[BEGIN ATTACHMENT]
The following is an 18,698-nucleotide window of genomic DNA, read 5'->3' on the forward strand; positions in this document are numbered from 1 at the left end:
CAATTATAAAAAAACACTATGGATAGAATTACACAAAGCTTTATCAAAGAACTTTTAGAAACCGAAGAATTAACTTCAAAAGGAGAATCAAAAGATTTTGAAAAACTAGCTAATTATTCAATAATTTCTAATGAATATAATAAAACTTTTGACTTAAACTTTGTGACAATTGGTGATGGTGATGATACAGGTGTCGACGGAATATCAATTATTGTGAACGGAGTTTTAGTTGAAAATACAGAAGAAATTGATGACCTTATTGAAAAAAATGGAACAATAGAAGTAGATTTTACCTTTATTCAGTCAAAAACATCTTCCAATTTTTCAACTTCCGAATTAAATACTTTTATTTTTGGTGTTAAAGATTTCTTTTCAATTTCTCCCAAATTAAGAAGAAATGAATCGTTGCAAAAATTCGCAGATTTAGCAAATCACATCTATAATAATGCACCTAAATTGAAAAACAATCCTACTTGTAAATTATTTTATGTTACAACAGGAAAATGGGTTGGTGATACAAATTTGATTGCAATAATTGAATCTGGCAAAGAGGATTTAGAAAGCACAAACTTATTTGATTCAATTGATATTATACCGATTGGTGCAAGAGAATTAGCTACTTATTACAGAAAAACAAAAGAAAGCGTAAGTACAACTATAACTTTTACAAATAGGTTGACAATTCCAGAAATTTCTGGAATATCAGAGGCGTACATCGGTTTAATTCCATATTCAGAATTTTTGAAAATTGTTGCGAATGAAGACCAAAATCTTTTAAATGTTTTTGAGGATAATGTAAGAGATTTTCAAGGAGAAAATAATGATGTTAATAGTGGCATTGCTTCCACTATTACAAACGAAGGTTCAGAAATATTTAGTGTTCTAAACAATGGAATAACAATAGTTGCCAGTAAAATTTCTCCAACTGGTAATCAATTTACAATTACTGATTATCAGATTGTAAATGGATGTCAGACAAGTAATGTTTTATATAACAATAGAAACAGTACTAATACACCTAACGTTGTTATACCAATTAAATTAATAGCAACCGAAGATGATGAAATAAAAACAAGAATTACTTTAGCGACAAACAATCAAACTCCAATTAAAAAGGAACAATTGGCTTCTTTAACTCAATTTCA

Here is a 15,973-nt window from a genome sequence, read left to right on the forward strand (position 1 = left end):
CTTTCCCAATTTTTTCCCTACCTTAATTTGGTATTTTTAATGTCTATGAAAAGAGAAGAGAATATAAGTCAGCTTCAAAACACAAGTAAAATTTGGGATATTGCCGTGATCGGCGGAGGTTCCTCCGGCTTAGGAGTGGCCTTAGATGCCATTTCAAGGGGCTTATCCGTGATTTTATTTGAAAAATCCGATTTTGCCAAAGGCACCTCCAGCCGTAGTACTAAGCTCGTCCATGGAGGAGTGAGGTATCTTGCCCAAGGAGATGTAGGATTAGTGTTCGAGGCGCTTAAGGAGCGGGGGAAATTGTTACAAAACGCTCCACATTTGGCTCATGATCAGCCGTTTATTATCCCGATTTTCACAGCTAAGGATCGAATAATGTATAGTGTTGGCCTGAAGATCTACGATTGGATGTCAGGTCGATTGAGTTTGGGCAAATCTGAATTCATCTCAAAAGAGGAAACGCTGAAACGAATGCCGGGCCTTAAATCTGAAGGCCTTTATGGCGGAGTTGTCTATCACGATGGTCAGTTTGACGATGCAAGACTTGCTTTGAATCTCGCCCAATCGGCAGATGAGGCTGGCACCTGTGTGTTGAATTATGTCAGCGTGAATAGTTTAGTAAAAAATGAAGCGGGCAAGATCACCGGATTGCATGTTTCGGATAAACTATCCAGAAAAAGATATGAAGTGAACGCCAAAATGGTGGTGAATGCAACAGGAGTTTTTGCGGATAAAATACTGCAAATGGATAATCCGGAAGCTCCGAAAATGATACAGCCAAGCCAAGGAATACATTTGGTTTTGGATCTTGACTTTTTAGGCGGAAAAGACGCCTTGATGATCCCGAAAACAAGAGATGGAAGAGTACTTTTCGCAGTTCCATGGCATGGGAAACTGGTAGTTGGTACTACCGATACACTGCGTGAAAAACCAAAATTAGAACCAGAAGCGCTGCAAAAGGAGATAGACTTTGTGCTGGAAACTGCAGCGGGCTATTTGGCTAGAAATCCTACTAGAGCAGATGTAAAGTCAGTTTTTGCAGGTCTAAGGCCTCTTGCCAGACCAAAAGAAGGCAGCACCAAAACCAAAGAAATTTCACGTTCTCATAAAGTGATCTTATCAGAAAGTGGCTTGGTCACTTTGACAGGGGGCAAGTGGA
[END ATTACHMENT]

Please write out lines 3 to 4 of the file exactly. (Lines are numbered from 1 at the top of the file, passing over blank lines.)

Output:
Here is a 15,973-nt window from a genome sequence, read left to right on the forward strand (position 1 = left end):
CTTTCCCAATTTTTTCCCTACCTTAATTTGGTATTTTTAATGTCTATGAAAAGAGAAGAGAATATAAGTCAGCTTCAAAACACAAGTAAAATTTGGGATATTGCCGTGATCGGCGGAGGTTCCTCCGGCTTAGGAGTGGCCTTAGATGCCATTTCAAGGGGCTTATCCGTGATTTTATTTGAAAAATCCGATTTTGCCAAAGGCACCTCCAGCCGTAGTACTAAGCTCGTCCATGGAGGAGTGAGGTATCTTGCCCAAGGAGATGTAGGATTAGTGTTCGAGGCGCTTAAGGAGCGGGGGAAATTGTTACAAAACGCTCCACATTTGGCTCATGATCAGCCGTTTATTATCCCGATTTTCACAGCTAAGGATCGAATAATGTATAGTGTTGGCCTGAAGATCTACGATTGGATGTCAGGTCGATTGAGTTTGGGCAAATCTGAATTCATCTCAAAAGAGGAAACGCTGAAACGAATGCCGGGCCTTAAATCTGAAGGCCTTTATGGCGGAGTTGTCTATCACGATGGTCAGTTTGACGATGCAAGACTTGCTTTGAATCTCGCCCAATCGGCAGATGAGGCTGGCACCTGTGTGTTGAATTATGTCAGCGTGAATAGTTTAGTAAAAAATGAAGCGGGCAAGATCACCGGATTGCATGTTTCGGATAAACTATCCAGAAAAAGATATGAAGTGAACGCCAAAATGGTGGTGAATGCAACAGGAGTTTTTGCGGATAAAATACTGCAAATGGATAATCCGGAAGCTCCGAAAATGATACAGCCAAGCCAAGGAATACATTTGGTTTTGGATCTTGACTTTTTAGGCGGAAAAGACGCCTTGATGATCCCGAAAACAAGAGATGGAAGAGTACTTTTCGCAGTTCCATGGCATGGGAAACTGGTAGTTGGTACTACCGATACACTGCGTGAAAAACCAAAATTAGAACCAGAAGCGCTGCAAAAGGAGATAGACTTTGTGCTGGAAACTGCAGCGGGCTATTTGGCTAGAAATCCTACTAGAGCAGATGTAAAGTCAGTTTTTGCAGGTCTAAGGCCTCTTGCCAGACCAAAAGAAGGCAGCACCAAAACCAAAGAAATTTCACGTTCTCATAAAGTGATCTTATCAGAAAGTGGCTTGGTCACTTTGACAGGGGGCAAGTGGA